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Deep Fried Turkey Question

s
stephanienola Oct 3, 2010 09:19 AM

Has anyone ever done a deep fried turkey in Park Slope? How did you dispose of the grease? I want to do one for Thanksgiving but I have no idea what to do with all that leftover cooking oil?

Any ideas?

Thanks!

  1. g
    Geo8rge Oct 6, 2010 08:27 AM

    I always wondered why you can't just fry the turkey in pieces in a normal kitchen deep fat fryer? It seems masochistic (and maybe even irresponsible) to drop the whole thing into a giant vat of boiling oil. Ask the Chip Shop if they can do a special request for you. Actually I am surprised Chip Shop does not have a thanks giving menu. I wonder if Micheal's on Vanderbilt wouldn't fry up a Turkey for you, I ate there a few times and the fired chicken was both homemade and good. .

    2 Replies
    1. re: Geo8rge
      t
      tex.s.toast Oct 7, 2010 06:34 AM

      There is no reason one could not deep fry turkey parts, just like chicken, except that i think many people want the rockwell-esque thanksgiving table look which were conditioned to think requires a massive, intact turkey.

      1. re: tex.s.toast
        bigmackdaddy Oct 12, 2010 03:04 PM

        A few years ago I had a friend butcher my turkey into parts. I soaked them in apple juice for a week and deep fried them in a huge pot on my stove. It worked out pretty well. I forgot what I did with the left over grease.

    2. s
      sushiman Oct 4, 2010 01:36 PM

      Just buy one. There is a place in Brooklyn that does them great. Jive Turkey.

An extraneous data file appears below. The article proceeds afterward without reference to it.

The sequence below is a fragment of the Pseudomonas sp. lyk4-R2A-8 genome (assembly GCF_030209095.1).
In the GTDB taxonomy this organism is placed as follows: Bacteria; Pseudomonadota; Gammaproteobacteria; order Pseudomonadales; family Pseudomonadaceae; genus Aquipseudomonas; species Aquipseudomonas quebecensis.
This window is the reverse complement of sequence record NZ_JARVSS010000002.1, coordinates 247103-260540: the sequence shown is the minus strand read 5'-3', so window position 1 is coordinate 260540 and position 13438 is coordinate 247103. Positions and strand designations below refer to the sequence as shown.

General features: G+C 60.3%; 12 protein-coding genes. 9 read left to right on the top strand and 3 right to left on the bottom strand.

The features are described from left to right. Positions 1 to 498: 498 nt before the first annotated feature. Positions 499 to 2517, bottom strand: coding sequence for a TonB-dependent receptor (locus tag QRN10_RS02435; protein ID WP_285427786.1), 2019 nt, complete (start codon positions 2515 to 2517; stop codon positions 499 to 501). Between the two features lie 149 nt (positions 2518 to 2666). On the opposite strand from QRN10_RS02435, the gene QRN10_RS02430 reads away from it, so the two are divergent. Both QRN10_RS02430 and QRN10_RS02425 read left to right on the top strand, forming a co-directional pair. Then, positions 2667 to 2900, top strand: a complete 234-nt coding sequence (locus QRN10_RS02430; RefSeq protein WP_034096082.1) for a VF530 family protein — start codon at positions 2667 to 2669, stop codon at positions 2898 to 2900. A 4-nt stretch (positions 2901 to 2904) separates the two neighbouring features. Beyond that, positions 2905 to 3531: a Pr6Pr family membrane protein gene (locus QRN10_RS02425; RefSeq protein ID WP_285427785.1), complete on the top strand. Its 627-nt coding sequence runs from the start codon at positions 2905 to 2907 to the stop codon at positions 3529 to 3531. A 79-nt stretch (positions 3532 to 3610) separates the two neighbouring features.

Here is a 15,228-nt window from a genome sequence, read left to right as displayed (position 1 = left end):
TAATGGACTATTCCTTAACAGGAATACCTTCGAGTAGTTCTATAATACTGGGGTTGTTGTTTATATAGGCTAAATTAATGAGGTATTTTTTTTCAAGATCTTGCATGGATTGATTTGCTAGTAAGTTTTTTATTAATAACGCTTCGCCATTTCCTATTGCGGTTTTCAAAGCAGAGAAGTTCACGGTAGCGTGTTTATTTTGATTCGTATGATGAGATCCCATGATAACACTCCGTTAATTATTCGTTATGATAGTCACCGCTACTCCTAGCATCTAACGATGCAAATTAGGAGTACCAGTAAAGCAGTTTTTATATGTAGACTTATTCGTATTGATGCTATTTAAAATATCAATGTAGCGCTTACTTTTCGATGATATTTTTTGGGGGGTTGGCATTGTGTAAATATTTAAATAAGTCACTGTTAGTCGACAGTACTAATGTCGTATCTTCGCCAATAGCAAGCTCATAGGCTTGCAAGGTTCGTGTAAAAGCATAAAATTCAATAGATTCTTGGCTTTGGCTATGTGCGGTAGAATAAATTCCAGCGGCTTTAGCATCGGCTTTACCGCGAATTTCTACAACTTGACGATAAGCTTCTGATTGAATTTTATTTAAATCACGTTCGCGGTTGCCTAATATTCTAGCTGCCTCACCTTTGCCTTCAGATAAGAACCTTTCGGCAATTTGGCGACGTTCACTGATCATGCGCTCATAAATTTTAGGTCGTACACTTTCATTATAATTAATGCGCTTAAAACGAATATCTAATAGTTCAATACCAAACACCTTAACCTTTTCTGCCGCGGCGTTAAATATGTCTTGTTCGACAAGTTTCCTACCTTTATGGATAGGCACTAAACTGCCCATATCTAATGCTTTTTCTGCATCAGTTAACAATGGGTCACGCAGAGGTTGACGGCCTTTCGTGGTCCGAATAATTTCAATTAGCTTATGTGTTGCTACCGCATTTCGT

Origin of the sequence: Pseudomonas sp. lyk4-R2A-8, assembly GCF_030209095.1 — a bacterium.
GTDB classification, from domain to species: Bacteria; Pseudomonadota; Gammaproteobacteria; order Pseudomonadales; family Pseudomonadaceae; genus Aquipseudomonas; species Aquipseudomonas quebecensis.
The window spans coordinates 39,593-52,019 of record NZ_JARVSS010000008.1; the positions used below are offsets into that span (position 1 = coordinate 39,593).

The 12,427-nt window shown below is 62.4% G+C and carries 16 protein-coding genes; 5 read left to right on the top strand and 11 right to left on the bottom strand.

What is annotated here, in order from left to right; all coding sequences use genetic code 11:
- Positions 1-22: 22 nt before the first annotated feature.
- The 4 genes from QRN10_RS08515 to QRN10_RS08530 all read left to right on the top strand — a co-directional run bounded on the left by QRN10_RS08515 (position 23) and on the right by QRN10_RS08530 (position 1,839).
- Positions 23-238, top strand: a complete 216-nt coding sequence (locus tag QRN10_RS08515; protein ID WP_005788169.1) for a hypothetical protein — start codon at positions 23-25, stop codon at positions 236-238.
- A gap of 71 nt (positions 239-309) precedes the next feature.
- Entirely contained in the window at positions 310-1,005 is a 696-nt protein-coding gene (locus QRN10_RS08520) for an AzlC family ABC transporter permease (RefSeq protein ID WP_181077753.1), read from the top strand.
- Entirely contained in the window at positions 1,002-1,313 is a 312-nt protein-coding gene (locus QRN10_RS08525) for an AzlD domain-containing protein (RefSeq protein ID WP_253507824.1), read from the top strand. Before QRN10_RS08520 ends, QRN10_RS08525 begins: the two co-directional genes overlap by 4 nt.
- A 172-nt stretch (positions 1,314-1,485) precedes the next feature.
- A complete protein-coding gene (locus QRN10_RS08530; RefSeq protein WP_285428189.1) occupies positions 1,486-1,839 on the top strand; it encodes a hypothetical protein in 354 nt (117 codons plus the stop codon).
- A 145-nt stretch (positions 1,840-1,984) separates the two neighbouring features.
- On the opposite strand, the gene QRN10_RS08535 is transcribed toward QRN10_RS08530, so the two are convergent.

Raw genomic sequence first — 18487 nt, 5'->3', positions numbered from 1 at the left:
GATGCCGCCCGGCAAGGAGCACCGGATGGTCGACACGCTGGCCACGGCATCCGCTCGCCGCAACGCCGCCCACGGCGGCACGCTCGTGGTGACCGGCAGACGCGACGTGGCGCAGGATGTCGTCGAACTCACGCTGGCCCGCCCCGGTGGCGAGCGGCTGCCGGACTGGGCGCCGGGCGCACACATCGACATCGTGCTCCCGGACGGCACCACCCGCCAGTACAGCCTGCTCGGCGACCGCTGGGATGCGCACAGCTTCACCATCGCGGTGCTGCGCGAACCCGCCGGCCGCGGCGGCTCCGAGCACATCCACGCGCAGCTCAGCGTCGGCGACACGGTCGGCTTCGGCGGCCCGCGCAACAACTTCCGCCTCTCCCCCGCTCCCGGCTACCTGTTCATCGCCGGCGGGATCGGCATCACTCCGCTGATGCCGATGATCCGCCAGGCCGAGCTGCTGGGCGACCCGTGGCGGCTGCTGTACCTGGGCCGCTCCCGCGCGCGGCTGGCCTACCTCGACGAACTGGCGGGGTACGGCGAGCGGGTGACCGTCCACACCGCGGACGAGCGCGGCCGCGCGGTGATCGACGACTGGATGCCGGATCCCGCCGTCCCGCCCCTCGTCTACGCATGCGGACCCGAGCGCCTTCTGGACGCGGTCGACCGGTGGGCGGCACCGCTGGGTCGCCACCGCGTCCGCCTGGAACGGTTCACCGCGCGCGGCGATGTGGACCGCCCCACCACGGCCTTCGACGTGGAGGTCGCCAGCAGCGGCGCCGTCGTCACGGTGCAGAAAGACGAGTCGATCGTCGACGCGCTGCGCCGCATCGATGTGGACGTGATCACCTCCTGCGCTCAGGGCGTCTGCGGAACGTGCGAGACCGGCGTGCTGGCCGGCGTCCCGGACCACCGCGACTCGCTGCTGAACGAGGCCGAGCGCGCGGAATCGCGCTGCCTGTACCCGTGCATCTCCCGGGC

-----
      Jive Turkey
      441 Myrtle Ave, Brooklyn, NY 11205

      3 Replies
      1. re: sushiman
        JMF Oct 4, 2010 02:10 PM

        Jive Turkey has had tons of complaints on here every year for ruining many 'hounds Thanksgiving.

        -----
        Jive Turkey
        441 Myrtle Ave, Brooklyn, NY 11205

        1. re: JMF
          s
          sushiman Oct 5, 2010 06:49 AM

          Do a test run. Thanksgiving is a crush for them. If you do not pre-order, you can wait tow hours on line. My turkey was fine. I know that they get mixed reviews.

          1. re: JMF
            d
            Daniel76 Oct 9, 2010 04:55 AM

            I can not speak for their thanksgiving but, their every day cooking is fairly poor.

        2. f
          fourunder Oct 3, 2010 10:12 AM

          If you are going to use peanut oil, I hope you will use it at least more than once. You can definitely filter any type of oil through cheese cloth, or not, after it is cooled. If you do not have cheese cloth, you can pour off the oil and try not to get any food particle into another vessel. Unless you burn the oil, you can use it until it becomes too dark....and it can be saved for a short time.

          As for disposal, put it into the original container and you can drop it off at most restaurants, as they have collection agreements with companies that specialize in reclaiming oil. You can also search for companies that collect oil for bio-diesel purposes.

          1 Reply
          1. re: fourunder
            p
            paprkutr Oct 12, 2010 03:29 PM

            As fourunder stated put back in the original container and see if some restaurant will take it. My husband has done this for about fifteen years and he injects the turkeys. Definitely reuse the oil, otherwise it can get expensive. We use canola oil as a lot of people are alergic to nuts.
            They are really good, we even did a prime rib once and it was delicious. Good luck.

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